4.  ‘Move!  Hard times demand furious dancing.’ Reverend James Cleveland sang, “This too shall pass.”  Get a recording of it and dance to it! She has an image of thousands of people dancing to this wonderful gospel song.

5. Maintain gratitude for human life.

She ended by relating the importance of meditation, which she described as a means “to rediscover the blue sky that is our mind,” and by stating that one way we can overcome the constant bad news with which our oppressors drug us is to learn the bad news first from comedians. This, perhaps, is one way for us to get through this dark period in our history.

The prompt today was rhythmic.

Sunset at Cambry Woods

 

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Sunset at Cambry Woods

In the forest, wild and lush,
hear the music of the thrush
break the stillness of the brush.
If else disturbs it, make it hush,
for we have fled the world’s mad crush
with all its craziness and rush
that grinds sensation into mush,
distilling it as mindless slush.
The world flares up, the clouds are plush
as we see all its bloodshed flush
into the sunset’s subtle blush.

The prompt today was lush.

Devastation Station

IMG_0223 Devastation Station

Our beautiful world licks her wounds
and limps around us, twirling her skirts
to blow dry dust, then empties her wash water
in deluges that flush away even more.
Not content with the bounty she provides,
they gauge her skin and pick her scabs,
feeding her poison every day.

Rich men lauded for their tax-deductible charity, get richer
by purloining more of the earth’s bounties
that they call their own.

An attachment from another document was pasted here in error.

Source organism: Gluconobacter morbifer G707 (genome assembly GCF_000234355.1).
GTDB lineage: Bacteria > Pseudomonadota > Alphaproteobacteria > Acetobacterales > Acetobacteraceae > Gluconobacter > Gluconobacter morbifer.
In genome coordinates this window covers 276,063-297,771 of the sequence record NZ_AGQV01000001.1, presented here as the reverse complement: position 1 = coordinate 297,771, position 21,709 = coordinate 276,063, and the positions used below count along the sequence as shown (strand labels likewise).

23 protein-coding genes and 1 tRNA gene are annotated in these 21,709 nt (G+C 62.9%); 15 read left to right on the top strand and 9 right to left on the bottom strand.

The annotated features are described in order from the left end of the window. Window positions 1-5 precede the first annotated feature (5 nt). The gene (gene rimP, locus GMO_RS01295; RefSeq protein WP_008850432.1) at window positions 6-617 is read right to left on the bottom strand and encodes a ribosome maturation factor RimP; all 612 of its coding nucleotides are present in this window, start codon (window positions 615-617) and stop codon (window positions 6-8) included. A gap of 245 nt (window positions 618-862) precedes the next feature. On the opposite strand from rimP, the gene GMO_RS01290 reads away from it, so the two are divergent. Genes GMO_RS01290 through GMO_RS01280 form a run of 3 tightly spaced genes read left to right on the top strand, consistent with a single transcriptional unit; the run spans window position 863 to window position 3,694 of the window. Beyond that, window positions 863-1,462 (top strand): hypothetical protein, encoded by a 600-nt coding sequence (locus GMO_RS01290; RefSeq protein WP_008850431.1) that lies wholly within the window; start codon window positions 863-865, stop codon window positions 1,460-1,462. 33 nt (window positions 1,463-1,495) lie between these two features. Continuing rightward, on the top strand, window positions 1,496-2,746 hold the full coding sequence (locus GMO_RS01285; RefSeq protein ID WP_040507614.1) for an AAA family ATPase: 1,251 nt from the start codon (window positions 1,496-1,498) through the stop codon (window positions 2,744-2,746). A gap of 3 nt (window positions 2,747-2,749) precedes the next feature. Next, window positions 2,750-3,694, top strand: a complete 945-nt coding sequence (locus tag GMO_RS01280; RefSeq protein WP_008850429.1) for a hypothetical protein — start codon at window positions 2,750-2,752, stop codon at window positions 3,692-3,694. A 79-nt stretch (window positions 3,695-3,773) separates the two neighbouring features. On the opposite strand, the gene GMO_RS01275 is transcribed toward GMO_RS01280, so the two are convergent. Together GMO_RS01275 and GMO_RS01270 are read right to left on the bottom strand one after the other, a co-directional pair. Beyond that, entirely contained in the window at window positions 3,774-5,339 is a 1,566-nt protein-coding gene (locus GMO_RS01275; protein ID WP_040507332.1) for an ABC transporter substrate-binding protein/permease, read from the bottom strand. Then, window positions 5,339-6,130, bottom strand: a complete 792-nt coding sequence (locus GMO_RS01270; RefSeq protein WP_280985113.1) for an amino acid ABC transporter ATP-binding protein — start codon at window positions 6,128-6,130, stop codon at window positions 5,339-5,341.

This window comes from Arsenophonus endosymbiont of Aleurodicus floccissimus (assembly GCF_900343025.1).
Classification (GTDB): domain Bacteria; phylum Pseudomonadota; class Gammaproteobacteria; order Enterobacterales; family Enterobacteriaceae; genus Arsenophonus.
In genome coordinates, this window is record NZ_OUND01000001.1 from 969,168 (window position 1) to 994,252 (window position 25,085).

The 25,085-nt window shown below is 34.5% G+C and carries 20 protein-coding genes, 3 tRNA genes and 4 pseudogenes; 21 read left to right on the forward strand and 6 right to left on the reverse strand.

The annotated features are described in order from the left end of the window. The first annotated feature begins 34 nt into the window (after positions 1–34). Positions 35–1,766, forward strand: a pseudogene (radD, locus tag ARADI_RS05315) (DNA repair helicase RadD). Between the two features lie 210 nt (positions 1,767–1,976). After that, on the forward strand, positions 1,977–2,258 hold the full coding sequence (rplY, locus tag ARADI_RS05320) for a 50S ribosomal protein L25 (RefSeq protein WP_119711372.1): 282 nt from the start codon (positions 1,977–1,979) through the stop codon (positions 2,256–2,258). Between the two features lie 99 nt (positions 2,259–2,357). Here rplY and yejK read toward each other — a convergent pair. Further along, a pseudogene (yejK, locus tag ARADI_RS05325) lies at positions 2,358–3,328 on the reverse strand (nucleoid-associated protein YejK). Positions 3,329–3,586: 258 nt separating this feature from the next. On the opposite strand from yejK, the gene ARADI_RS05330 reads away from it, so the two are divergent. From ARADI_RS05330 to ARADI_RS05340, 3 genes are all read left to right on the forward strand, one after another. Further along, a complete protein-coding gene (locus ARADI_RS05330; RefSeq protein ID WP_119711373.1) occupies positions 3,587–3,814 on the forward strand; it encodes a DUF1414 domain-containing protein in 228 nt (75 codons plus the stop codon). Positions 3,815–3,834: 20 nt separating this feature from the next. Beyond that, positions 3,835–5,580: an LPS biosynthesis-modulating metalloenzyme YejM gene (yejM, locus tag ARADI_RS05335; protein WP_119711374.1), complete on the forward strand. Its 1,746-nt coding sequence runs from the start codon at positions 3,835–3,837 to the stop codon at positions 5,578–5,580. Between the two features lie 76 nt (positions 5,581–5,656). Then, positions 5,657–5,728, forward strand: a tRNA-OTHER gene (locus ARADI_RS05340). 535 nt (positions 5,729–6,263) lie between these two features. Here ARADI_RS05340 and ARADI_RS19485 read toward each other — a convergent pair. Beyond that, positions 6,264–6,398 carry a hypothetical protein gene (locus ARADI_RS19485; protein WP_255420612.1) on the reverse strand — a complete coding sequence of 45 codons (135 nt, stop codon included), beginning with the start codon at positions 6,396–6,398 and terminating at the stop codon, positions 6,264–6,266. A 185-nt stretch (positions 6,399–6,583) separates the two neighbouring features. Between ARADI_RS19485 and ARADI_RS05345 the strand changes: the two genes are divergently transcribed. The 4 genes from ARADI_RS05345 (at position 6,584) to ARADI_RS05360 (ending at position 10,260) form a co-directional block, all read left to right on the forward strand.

Super yachts and super models  
give testimony to their greatness,
obscuring lurid details
of their journeys to success.

Their trophy wives marry desolation,
then furnish it themselves ever after—
future alimony little enough reward
for the sale of life and dignity.
The social pages full of the same old story—
old men professing their virility
by photos taken with presidents and starlets.

They  reillustrate their own lives with
records of success on study walls,
like rich wallpaper obscuring scars
they’ve left around them in the world.
Hiding stories of devastation
the world keeps choosing
to reward them for.

 

 

The prompt word today was “devastation.”

Overworked or Labor Shirked?


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Overworked or Labor Shirked?

It’s hard for me to find the middle
between hard labor and the fiddle.
Work? I either overdo it
or endeavor to eschew it.
Work all day and then all night,
being very erudite—
putting words down on the page,
imprisoned in my muse’s cage.

Perhaps I fear my distant past
when good work habits didn’t last
and days were spent in dreaming or
novels read behind closed door—
midnight radio a chance
for fantasies to spin romance.
Whole days stretched as though to catch
an errant dream of true love’s match.

I feared such days were sloth, and yet
perhaps they were just roads to get
to the place where I would tell
the stories that I knew so well
because I’d lived them first in dreams
or days just bursting at the seams
with doing nothing but living life—
its pleasures, problems, romance, strife.

First the doing at my leisure,
then the writing, and the seizure
of all the details of the past
that, once down on paper, are made to last.
Overworked or over-lived,
life first collected, then finely sieved.
Panned like gold to find the treasure—
leisure and work in even measure.

Overworked” is the prompt word today.